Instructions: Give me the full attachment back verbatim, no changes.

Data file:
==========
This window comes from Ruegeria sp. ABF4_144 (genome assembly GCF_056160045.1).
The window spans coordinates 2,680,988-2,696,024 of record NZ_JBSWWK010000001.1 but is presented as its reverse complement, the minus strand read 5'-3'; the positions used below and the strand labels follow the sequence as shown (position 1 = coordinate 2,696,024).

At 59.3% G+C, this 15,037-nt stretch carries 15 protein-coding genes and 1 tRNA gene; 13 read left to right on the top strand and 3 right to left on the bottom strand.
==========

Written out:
This window comes from Ruegeria sp. ABF4_144 (genome assembly GCF_056160045.1).
The window spans coordinates 2,680,988-2,696,024 of record NZ_JBSWWK010000001.1 but is presented as its reverse complement, the minus strand read 5'-3'; the positions used below and the strand labels follow the sequence as shown (position 1 = coordinate 2,696,024).

At 59.3% G+C, this 15,037-nt stretch carries 15 protein-coding genes and 1 tRNA gene; 13 read left to right on the top strand and 3 right to left on the bottom strand.